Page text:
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In Spec Ops: The Line, every Crowning Moment of Awesome has a What the Hell, Hero? after-effect, but they still exist.

As a Moments subpage, all spoilers are unmarked as per policy. You Have Been Warned.

  • For example, during the attack on the Dubai hotel, you have the option of shooting out a massive glass wall and dump ten thousand tons of sand on an enemy army. As soon as you're done high-fiving, you remember these are American soldiers, your own guys, that you've buried alive. This is thrown back at your face in the final chapter.

  • A minor one at the end of Chapter 5: Walker ends up plummeting out into the open, but he manages to save himself by grappling onto the end of a pole with one hand. Say what you want about the man, but you can't deny that he's got a surprising amount of upper body strength.
    • He also has reflexes good enough to quickly attach a rope to the pipe, which helps to break his fall as the Chapter ends.

  • Awesome Music: Almost everything the Radioman plays. From dementedly singing along with "Dies Irae" to "Nowhere To Run" and "Hush", whenever the radio fires up it almost always accompanies one of the most awesome parts of the game.
    • The non-diegetic music is pretty good as well, such as Mogwai's "Glasgow Mega Snake" for the Aquatic Colosseum battle, or Jimi Hendrix's "1983, A Merman I Should Turn to Be" which plays over the end credits. The opening menu's use of Hendrix's infamously eerie version of "The Star-Spangled Banner", coupled with the sight of an upside down American flag fluttering in the sand-choked wind over Dubai's beautiful and opulent wreckage, is instantly foreboding and striking in a way few horror games ever achieve.
    • Aforementioned Hush by Deep Purple is even more awesome retrospectively, as it is actually the FIRST chance for the player to feel that something is going positively wrong.
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    • "Truth Revealed" from... you can probably guess. Once those guitars kick in, you know it's The End for Walker - one way or another.
    • No Virtues, the theme of the last battle. It's so somber it might as well not be rock music, as sinister and dark as the path Martin has trodden to get to this point, and what's likely ahead still.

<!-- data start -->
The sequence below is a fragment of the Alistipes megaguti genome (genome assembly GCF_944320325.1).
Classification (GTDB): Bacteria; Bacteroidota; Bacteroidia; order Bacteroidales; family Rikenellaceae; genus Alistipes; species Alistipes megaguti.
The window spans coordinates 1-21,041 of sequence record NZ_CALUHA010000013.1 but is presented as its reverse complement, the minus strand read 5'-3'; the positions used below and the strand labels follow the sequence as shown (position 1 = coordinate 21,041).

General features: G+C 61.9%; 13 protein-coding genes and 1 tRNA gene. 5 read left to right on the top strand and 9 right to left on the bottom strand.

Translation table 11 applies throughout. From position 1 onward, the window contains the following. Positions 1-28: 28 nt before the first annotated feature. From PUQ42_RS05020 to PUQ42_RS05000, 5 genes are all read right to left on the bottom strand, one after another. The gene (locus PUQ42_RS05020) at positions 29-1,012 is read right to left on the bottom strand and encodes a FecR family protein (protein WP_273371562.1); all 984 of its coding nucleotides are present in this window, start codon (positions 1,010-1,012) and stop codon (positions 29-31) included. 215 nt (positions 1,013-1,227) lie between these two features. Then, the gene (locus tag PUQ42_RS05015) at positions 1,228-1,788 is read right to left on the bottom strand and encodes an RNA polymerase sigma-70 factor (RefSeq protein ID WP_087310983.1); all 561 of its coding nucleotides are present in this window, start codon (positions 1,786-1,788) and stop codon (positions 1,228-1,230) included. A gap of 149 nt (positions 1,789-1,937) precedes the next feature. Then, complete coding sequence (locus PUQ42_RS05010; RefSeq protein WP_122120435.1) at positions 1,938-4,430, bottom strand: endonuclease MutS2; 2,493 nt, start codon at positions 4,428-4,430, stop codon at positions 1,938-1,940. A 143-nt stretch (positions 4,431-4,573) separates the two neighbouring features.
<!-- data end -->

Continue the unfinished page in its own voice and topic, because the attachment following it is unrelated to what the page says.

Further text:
• Sand Coffin, the music that plays during the escape from the Radioman's tower, is an understated rocking theme fitting for the scenario.
  • Say what you will about the horrible things that the ending of the game reveals (stuff that rightfully belongs in the Tear Jerker and Nightmare Fuel sections of this website) but the execution of the ending is very well done. Very few endings have such a massive impact on the way you see the overall story of a video game like what Spec Ops The Line has done, once you see it you can't look at the story in the same way. The Ending Changes Everything indeed.
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  • In a horrifying sort of way, the sheer number of hostiles your team tears through over the course of the game. This is a team of, count 'em, three dudes, and yet they shoot down hundreds of enemy soldiers over the course of a day or two with nothing able to stop them. Special operatives don't play around.
  • Topping that off, Walker, in the worst ending, tearing apart a squad of American soldiers like a One-Man Army, proving that Dubai and his delusions have swallowed him whole. Capped off with this menacing line:
    Walker: Gentlemen... welcome to Dubai.
  • An in-universe psyche evaluation of Colonel Konrad by the CIA confirms that the opinion of the Military community was that Konrad was one of the best military commanders since Patton's successes in World War II. To give you some idea of how high a compliment that is, Patton is considered to be one of the greatest Generals in American history and during his command his Army captured more land and defeated more enemies in the shortest number of years than any other commander in history. For a Colonel to be considered on par with one of the greatest Generals we ever produced speaks very highly of how talented this man is, and makes you wonder why he isn't a General himself.